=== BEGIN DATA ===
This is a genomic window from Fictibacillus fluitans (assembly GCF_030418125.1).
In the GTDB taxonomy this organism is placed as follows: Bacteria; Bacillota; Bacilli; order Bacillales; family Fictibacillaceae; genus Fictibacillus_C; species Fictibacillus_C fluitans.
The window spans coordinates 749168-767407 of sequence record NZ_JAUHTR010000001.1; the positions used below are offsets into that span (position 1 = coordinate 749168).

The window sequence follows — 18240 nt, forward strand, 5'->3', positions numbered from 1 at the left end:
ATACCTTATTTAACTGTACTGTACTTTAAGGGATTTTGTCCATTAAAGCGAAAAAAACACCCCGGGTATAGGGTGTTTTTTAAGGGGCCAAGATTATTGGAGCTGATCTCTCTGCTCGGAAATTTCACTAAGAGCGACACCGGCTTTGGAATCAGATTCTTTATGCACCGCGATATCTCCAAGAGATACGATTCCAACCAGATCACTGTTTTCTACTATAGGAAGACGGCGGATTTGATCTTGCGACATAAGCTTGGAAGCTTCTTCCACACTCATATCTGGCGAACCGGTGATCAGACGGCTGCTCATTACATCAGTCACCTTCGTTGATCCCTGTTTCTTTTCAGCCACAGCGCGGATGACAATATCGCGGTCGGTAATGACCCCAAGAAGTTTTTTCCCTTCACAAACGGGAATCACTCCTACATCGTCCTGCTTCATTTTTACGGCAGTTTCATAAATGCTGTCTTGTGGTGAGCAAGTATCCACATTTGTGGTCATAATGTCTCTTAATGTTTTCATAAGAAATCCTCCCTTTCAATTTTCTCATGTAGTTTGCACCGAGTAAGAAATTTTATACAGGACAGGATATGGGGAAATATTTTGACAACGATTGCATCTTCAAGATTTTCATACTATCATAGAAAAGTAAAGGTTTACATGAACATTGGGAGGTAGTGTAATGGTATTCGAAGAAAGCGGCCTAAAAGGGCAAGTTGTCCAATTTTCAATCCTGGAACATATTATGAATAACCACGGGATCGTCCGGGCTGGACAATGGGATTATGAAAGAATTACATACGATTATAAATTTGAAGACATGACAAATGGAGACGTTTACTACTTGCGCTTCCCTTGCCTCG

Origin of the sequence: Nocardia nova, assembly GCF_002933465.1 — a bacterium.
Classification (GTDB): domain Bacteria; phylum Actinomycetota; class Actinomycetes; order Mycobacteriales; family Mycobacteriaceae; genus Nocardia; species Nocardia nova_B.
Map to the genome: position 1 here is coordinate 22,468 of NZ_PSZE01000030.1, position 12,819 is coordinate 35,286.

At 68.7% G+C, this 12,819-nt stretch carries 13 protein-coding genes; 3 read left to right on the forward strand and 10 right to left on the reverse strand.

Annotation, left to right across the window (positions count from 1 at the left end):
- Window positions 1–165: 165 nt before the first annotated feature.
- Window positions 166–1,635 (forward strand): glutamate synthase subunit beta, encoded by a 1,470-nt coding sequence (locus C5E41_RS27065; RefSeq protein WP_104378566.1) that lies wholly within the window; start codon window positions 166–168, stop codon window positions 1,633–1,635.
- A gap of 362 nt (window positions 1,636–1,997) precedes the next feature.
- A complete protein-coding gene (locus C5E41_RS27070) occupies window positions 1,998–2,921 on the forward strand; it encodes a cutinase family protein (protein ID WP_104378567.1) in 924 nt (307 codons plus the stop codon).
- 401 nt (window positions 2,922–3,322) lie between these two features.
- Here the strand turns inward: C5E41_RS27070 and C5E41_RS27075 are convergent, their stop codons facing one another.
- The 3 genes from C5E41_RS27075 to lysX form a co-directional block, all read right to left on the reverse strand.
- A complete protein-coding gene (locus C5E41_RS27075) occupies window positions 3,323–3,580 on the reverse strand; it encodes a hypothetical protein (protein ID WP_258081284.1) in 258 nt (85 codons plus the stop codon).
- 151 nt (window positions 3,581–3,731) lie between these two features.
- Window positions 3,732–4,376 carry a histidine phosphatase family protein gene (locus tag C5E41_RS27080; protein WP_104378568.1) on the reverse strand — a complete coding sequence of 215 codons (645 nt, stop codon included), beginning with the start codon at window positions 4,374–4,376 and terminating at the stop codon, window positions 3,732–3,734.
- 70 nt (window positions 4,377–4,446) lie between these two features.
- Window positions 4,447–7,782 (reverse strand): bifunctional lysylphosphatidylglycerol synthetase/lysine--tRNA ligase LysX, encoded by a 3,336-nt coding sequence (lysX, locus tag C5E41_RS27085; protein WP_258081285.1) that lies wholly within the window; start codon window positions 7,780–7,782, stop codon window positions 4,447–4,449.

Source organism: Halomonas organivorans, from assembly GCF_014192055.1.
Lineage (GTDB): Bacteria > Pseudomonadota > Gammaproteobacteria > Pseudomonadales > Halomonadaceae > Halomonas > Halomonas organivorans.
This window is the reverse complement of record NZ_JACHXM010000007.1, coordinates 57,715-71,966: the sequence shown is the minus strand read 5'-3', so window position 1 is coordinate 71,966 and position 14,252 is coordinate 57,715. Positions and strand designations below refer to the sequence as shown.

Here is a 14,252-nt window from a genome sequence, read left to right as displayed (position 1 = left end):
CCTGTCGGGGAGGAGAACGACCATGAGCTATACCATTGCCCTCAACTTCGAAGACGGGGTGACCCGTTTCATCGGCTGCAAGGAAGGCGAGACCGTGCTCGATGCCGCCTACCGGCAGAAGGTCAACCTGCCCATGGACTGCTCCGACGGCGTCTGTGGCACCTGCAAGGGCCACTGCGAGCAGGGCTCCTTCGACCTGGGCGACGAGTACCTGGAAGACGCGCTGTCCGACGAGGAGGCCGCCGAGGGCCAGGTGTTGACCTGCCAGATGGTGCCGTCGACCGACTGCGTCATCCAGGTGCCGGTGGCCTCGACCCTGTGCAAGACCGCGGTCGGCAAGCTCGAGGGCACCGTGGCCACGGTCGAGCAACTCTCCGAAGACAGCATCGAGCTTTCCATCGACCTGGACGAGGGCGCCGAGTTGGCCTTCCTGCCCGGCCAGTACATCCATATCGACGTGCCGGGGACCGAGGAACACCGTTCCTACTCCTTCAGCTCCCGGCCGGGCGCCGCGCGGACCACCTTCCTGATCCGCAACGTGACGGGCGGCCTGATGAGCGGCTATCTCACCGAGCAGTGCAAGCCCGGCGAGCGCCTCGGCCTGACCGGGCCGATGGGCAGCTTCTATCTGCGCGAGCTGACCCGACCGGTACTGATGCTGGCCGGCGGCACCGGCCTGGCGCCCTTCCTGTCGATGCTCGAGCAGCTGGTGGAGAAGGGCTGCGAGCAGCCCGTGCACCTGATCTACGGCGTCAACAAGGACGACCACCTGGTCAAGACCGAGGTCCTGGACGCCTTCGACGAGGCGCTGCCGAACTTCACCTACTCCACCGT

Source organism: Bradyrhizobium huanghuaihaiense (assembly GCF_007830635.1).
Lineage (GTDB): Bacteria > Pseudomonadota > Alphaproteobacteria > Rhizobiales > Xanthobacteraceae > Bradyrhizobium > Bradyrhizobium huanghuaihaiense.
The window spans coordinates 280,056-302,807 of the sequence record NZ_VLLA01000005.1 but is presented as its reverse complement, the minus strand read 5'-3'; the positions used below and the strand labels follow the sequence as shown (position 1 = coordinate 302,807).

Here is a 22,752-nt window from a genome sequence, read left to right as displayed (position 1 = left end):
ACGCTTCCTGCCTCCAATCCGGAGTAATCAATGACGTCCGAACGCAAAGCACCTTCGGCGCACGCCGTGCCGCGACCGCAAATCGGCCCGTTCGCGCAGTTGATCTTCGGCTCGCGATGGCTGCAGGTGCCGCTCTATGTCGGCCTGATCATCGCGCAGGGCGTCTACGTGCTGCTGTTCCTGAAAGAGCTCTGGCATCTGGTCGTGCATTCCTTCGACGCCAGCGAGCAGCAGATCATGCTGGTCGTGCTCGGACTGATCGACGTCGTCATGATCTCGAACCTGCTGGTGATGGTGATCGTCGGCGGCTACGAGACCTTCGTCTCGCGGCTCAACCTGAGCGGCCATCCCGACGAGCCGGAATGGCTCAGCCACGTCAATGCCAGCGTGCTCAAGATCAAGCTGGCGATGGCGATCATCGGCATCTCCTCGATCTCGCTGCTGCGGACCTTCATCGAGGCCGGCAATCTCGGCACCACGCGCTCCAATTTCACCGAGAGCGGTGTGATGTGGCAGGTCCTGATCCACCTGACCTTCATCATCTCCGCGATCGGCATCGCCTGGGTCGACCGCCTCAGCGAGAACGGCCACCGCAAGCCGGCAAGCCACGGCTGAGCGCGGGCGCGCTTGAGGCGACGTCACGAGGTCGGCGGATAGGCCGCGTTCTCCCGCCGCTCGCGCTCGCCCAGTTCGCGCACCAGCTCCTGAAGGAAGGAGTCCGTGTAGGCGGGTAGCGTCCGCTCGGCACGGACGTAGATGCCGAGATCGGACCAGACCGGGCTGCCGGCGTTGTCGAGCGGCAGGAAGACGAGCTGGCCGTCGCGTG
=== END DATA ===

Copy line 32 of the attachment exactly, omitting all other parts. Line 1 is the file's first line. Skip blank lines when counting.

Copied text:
ACGCTTCCTGCCTCCAATCCGGAGTAATCAATGACGTCCGAACGCAAAGCACCTTCGGCGCACGCCGTGCCGCGACCGCAAATCGGCCCGTTCGCGCAGTTGATCTTCGGCTCGCGATGGCTGCAGGTGCCGCTCTATGTCGGCCTGATCATCGCGCAGGGCGTCTACGTGCTGCTGTTCCTGAAAGAGCTCTGGCATCTGGTCGTGCATTCCTTCGACGCCAGCGAGCAGCAGATCATGCTGGTCGTGCTCGGACTGATCGACGTCGTCATGATCTCGAACCTGCTGGTGATGGTGATCGTCGGCGGCTACGAGACCTTCGTCTCGCGGCTCAACCTGAGCGGCCATCCCGACGAGCCGGAATGGCTCAGCCACGTCAATGCCAGCGTGCTCAAGATCAAGCTGGCGATGGCGATCATCGGCATCTCCTCGATCTCGCTGCTGCGGACCTTCATCGAGGCCGGCAATCTCGGCACCACGCGCTCCAATTTCACCGAGAGCGGTGTGATGTGGCAGGTCCTGATCCACCTGACCTTCATCATCTCCGCGATCGGCATCGCCTGGGTCGACCGCCTCAGCGAGAACGGCCACCGCAAGCCGGCAAGCCACGGCTGAGCGCGGGCGCGCTTGAGGCGACGTCACGAGGTCGGCGGATAGGCCGCGTTCTCCCGCCGCTCGCGCTCGCCCAGTTCGCGCACCAGCTCCTGAAGGAAGGAGTCCGTGTAGGCGGGTAGCGTCCGCTCGGCACGGACGTAGATGCCGAGATCGGACCAGACCGGGCTGCCGGCGTTGTCGAGCGGCAGGAAGACGAGCTGGCCGTCGCGTG